Also other high-end lightning detectors using a single radio frequency (RF) band are large and relatively expensive, compared for instance to mobile phones. Moreover, they are usually required to have a specific orientation, for instance standing on a wall or on a desk stand, in order to gain the required accuracy or directionality. They are thus not well suited for a truly mobile use. These devices typically have further to be vertically positioned and held stable for several minutes before a reliable detection of a thunderstorm becomes possible.
In addition, there are now existing rather inexpensive lowend lightning detectors which are completely portable in size and which do not require a specific orientation. These detectors, however, are extremely susceptible to electromagnetic compatibility (EMC) emissions and thus tend to cause spurious alarms especially in an urban setting or near highways.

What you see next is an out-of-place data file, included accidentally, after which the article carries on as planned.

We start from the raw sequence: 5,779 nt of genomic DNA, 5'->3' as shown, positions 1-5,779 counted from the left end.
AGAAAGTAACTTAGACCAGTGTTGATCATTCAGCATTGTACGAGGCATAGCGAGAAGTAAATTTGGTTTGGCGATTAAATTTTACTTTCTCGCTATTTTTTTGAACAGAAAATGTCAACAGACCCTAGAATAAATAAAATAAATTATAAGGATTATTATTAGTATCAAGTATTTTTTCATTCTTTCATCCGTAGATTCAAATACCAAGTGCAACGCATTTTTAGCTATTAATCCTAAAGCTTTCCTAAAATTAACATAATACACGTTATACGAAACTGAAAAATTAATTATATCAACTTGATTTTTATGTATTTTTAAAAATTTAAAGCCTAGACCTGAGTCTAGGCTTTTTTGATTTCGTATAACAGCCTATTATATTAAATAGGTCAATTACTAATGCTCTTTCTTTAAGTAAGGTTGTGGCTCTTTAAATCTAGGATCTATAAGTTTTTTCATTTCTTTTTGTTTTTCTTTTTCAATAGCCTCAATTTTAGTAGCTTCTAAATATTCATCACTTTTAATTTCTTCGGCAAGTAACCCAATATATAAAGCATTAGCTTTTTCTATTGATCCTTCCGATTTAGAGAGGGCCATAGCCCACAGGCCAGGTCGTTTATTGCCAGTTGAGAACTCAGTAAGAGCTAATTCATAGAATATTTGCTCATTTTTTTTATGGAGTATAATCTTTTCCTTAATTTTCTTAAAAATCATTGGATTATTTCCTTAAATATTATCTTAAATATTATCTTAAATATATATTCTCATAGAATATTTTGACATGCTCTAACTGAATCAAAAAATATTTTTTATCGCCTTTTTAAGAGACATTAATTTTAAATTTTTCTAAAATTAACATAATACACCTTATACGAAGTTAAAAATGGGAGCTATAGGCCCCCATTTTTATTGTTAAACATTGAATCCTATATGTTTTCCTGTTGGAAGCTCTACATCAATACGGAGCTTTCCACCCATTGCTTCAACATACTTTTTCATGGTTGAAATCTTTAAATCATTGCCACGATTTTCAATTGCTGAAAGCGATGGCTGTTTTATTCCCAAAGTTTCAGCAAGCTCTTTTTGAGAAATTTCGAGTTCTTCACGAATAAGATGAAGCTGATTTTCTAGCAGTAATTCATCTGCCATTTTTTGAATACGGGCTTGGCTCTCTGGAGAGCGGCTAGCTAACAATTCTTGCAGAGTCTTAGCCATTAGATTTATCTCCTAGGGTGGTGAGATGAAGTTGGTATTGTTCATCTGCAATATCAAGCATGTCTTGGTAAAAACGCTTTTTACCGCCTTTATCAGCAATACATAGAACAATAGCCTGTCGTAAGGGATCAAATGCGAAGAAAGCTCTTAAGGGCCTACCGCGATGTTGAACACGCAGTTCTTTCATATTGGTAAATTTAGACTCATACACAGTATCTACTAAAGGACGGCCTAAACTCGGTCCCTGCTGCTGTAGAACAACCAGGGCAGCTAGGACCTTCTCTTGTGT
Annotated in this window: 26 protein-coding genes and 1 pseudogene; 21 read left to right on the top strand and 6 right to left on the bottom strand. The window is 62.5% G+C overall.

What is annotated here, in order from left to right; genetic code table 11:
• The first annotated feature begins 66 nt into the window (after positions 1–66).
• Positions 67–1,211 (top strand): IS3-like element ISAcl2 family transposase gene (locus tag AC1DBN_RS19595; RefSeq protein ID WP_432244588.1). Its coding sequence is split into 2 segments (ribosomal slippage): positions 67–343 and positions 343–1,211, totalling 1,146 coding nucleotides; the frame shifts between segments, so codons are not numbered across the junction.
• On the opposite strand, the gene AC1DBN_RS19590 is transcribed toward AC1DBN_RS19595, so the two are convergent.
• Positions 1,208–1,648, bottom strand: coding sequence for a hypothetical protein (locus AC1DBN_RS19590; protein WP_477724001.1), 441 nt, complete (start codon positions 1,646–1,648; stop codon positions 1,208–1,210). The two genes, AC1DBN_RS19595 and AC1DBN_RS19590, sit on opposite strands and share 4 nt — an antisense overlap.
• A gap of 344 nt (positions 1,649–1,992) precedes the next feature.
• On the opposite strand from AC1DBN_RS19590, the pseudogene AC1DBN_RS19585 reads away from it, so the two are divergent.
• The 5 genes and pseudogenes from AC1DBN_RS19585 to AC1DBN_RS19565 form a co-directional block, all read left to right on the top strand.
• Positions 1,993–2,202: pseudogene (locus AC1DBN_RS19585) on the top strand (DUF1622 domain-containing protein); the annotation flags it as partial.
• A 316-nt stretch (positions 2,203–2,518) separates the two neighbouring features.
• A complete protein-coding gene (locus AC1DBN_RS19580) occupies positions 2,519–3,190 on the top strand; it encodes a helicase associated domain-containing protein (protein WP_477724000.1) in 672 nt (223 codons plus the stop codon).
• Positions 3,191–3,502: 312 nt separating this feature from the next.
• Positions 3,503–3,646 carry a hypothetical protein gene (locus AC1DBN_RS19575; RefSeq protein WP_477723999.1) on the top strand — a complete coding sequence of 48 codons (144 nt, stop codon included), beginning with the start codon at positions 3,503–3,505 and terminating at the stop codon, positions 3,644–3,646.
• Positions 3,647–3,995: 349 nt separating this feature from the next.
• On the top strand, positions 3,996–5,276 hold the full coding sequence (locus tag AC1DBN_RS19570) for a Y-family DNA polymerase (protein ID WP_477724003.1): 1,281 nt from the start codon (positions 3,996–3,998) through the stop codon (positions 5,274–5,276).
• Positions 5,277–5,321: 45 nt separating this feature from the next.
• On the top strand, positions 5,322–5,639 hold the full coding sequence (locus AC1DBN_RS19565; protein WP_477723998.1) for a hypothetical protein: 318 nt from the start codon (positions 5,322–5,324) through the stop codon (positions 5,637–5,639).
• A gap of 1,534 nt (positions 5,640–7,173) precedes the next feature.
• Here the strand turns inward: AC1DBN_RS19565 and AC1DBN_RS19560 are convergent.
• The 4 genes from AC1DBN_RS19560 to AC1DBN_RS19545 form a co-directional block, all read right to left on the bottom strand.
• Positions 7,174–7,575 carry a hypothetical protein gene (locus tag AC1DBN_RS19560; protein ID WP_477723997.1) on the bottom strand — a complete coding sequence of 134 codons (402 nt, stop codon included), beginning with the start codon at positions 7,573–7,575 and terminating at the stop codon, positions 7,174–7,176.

Currently most of commercially available mobile lightning detectors detect lightning strokes by measuring the electromagnetic emission caused by lightning at very low frequencies (VLF: 3 to 30 kHz). In addition, it has been known for decades that lightning strokes can be “heard” by using a traditional AM broadcast radio receiver, which operates at longwave frequencies (150 to 300 kHz) and medium wave frequencies (500 to 1700 kHz). However, numerous publications exist where lightning have been detected and measured by its emission at HF and VHF frequencies between 3-300 MHz and even at higher (UHF) frequencies.
Digital Radio Mondiale (DRM) is a digital broadcasting system designed to be used within AM (Amplitude Modulated) long wave, medium wave and short wave (SW: 2 to 30 MHz) broadcasting bands. The DRM signal is designed to be able to fit in the existing AM broadcast frequency allocation plan in the 150 kHz to 30 MHz frequency range. To receive a signal from the DRM broadcaster, the receiver uses an analog front-end and a digital base-band part. The digital base-band part of the receiver comprises a processor controlled hardware accelerator for complex signal processing tasks. The architecture of a typical DRM receiver is depicted in
With the analog front-end available within a DRM receiver ASIC, the radio signal from a distant lightning event can be received by the analog front-end and analyzed by the base-band signal processing part in order to forecast thunderstorms.